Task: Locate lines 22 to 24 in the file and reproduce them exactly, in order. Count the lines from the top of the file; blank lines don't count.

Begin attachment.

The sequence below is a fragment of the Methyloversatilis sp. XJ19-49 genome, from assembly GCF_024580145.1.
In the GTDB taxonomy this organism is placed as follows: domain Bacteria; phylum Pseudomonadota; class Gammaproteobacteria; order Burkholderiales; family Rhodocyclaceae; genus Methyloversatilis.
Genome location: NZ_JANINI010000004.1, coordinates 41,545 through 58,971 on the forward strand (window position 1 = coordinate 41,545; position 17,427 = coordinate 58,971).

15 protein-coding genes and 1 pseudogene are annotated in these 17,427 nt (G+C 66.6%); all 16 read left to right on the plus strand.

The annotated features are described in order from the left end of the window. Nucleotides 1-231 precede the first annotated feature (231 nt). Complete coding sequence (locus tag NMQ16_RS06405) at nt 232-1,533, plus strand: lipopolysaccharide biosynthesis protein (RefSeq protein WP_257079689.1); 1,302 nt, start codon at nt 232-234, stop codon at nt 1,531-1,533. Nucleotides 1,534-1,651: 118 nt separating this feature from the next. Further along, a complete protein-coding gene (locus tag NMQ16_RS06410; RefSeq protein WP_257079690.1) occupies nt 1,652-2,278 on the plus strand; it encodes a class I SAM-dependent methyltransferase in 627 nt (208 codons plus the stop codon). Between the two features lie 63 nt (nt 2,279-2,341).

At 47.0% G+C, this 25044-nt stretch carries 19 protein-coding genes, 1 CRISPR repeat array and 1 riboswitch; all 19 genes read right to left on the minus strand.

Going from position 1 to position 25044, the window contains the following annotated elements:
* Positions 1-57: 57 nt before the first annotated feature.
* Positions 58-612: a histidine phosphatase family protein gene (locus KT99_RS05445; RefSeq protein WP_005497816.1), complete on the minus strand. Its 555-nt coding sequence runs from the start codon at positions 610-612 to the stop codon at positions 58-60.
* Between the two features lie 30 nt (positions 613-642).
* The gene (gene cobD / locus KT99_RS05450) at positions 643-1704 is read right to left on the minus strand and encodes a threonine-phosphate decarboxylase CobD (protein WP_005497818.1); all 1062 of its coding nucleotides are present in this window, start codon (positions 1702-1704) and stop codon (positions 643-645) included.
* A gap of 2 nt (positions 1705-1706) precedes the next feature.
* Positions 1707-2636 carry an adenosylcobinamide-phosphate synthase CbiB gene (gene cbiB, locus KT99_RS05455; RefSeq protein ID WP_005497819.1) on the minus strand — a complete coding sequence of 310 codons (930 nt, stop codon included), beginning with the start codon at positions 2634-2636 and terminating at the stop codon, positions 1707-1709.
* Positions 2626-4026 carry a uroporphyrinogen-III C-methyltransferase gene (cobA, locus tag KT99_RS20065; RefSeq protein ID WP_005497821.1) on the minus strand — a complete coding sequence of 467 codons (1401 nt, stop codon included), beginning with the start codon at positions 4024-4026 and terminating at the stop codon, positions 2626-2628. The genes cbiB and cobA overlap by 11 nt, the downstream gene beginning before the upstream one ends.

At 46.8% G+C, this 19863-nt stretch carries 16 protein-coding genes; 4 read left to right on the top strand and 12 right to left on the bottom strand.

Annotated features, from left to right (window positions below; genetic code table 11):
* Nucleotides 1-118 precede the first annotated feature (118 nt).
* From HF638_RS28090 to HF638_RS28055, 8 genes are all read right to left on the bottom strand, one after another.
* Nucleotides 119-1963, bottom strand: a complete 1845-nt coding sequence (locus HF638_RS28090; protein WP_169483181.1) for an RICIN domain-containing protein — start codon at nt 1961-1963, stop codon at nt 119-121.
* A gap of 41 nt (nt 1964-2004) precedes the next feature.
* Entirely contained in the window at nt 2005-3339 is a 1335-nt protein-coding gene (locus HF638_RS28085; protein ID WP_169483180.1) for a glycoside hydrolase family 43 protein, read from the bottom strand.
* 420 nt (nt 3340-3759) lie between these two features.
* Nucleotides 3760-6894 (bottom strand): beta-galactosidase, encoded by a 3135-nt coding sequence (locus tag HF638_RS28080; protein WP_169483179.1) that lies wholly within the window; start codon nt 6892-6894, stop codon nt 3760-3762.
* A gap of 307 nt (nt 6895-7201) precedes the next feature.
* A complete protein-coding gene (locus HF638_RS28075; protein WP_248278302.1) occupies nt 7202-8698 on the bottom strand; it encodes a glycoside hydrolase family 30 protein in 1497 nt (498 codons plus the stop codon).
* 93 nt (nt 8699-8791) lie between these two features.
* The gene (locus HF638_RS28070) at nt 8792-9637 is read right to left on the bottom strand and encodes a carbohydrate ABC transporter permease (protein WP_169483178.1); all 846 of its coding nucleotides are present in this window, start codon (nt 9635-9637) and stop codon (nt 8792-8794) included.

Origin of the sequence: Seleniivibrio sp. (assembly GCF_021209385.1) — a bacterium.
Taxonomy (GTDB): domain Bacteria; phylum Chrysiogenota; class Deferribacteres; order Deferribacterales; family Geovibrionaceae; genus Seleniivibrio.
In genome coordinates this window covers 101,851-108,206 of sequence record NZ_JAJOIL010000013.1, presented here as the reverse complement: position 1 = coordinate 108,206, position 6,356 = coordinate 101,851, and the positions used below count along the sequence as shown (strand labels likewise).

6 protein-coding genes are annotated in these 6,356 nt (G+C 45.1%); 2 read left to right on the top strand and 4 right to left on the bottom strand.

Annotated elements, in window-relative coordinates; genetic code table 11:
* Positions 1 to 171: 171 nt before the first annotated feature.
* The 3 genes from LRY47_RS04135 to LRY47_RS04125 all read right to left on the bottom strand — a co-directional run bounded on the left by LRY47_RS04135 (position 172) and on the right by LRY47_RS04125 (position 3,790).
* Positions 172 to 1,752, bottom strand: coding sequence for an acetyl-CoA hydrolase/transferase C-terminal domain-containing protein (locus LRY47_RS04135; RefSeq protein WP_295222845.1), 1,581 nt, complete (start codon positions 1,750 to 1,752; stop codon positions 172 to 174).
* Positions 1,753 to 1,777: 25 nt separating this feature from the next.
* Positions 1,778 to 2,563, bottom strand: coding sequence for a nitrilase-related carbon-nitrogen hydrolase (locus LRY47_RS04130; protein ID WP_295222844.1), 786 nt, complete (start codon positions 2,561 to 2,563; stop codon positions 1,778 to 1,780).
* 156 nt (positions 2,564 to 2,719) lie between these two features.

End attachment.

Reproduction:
* 420 nt (nt 3340-3759) lie between these two features.
* Nucleotides 3760-6894 (bottom strand): beta-galactosidase, encoded by a 3135-nt coding sequence (locus tag HF638_RS28080; protein WP_169483179.1) that lies wholly within the window; start codon nt 6892-6894, stop codon nt 3760-3762.
* A gap of 307 nt (nt 6895-7201) precedes the next feature.